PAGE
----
The Paris Foreign Missions Society (MEP)

The arrival of the MEP Fathers is synonymous with the official establishment of the Church in Singapore. Although there had been Catholics before the arrival of the MEP, they were not known to be mission-oriented, and no priest lived on the island among the people.

The missionary priests of the MEP spread Catholicism through Asia as far back as the 17th century, and were one of the first religious groups to reside in Singapore after Raffles claimed the island for the British. Set up for the Church’s specific need to re-evangelise the lands under the Padroado, the MEP had just three mission objectives: adapt to local customs, establish a native clergy and keep close contact with Rome. The first MEP priest to reside in Singapore, Father Etienne Albrand, started the evangelical work of the Church in 1833 from a humble chapel comprising of four walls and a few planks for an altar. Since Father Albrand could not speak Chinese, he worked closely with a Chinese catechist who was a physician by trade and had been converted in the Penang mission in 1829. He took pastoral care of other non-Chinese communities such as the existing Catholics who had lapsed in their faith. He also saw to the needs of new Christian arrivals and solemnized marriages.

A note signed off by Fr Etienne Albrand. Image credit: Fr R. Nicolas, MEP.

A note signed off by Fr Etienne Albrand. Image credit: Fr R. Nicolas, MEP.

In 1839, after Father Albrand left Singapore, Monsignor Courvezy arrived with three others—Fathers J.P. Galy, J.M. Beurel and John Tschu. The latter two Fathers became most indispensable to the local Mission.

Father Jean-Marie Beurel, MEP

Father Jean-Marie Beurel, MEP

Father Beurel fought hard to bring the Infant Jesus Sisters and the Brothers of the Christian Schools to Singapore, and succeeded in providing local Catholics with English-medium Catholic schools whereas they would previously have gone to English schools of other denominations. He was also a shrewd businessman who purchased land for the Mission in Singapore that continues to be owned by the Church today.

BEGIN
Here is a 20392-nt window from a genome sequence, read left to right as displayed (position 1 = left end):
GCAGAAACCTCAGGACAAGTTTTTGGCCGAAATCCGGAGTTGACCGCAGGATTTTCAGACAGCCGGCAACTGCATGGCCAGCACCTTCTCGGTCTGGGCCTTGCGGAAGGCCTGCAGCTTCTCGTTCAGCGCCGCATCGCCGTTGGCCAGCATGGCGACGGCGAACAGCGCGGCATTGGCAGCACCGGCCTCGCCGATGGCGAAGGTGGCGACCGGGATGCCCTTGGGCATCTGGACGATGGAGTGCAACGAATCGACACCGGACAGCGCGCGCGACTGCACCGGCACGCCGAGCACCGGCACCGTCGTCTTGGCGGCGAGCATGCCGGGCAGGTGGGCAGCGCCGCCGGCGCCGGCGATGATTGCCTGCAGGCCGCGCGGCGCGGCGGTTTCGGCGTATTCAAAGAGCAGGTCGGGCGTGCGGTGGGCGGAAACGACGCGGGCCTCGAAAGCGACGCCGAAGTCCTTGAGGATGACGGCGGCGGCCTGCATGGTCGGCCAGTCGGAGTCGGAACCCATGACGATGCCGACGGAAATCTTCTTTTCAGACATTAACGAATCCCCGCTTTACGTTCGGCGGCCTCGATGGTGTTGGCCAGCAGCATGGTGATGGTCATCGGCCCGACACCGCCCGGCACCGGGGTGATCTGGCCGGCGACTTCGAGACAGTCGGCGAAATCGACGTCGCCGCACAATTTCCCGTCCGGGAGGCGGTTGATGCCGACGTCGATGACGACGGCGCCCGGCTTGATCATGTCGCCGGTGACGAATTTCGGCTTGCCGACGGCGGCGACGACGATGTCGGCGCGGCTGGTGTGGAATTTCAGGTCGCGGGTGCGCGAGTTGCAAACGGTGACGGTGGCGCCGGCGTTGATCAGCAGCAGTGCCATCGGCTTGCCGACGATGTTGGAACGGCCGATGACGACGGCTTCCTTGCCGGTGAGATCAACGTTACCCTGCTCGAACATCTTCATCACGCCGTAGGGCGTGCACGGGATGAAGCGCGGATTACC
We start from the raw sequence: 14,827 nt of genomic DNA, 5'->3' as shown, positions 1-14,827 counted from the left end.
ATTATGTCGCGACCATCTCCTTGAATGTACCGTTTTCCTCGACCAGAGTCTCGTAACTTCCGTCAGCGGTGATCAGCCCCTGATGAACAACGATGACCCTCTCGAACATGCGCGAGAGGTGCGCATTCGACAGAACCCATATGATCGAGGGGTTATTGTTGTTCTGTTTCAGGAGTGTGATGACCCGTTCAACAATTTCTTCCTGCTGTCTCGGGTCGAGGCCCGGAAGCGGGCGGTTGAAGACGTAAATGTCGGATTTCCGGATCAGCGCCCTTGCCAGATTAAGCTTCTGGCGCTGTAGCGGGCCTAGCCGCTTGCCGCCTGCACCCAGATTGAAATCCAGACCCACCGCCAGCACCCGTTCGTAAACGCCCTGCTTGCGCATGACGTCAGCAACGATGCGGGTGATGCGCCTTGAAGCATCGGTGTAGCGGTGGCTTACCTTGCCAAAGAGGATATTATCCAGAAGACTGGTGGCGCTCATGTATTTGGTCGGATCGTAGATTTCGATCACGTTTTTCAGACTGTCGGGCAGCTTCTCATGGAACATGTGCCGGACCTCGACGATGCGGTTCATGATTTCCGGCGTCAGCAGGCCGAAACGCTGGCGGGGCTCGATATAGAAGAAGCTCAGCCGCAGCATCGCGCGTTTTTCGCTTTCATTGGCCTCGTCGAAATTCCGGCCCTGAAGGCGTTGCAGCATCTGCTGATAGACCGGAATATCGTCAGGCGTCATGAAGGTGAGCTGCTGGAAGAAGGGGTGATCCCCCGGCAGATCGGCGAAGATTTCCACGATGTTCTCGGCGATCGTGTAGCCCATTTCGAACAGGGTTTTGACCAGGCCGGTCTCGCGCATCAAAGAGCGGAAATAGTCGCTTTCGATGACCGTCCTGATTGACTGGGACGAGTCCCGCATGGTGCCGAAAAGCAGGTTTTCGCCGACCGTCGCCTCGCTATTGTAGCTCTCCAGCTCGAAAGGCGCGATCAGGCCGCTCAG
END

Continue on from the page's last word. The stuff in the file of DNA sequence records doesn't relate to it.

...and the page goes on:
Father Tschu was put in charge of the Chinese Mission, which flourished under his care. By 1845, his congregation had grown so large that they had to erect a new house within the Mission ground for the instruction of new catechumens.

As the Catholic population in Singapore grew in the second half of the 19th century, the MEP priests built new churches such as St Joseph Church at Bukit Timah, Our Lady of the Nativity of the Blessed Virgin Mary, Sts Peter and Paul, Our Lady of Lourdes and Church of the Sacred Heart.

After World War Two had ended, MEP Father Michael Olcomendy was consecrated Bishop of Malacca-Singapore at the Cathedral of the Good Shepherd. His predecessor, Bishop A. Devals had passed away during the war. 6 years after in 1953, Singapore received 20 MEP missionaries who had been expelled from Communist China. They too brought about a new aspect of growth to the diocese.

Over the years, the MEP Fathers have worked to build the local Church in the Malayan peninsula. Singapore is now an Archdiocese with its own local bishop and clergy.

References

Liew, C. (1994). The Roman Catholic Church of Singapore 1819- 1910: From Mission to Church (Unpublished Honours thesis). National University of Singapore: Singapore.

Magnificent founders of Singapore. (2007, February). Retrieved from http://catholicnews.sg/index.php?option=com_content&view=article&id=1849:magnificent-founders-of-singapore-church&catid=111:february-2007&Itemid=79


All images in this article have been reproduced with the kind permission of Fr Rene Nicolas, MEP.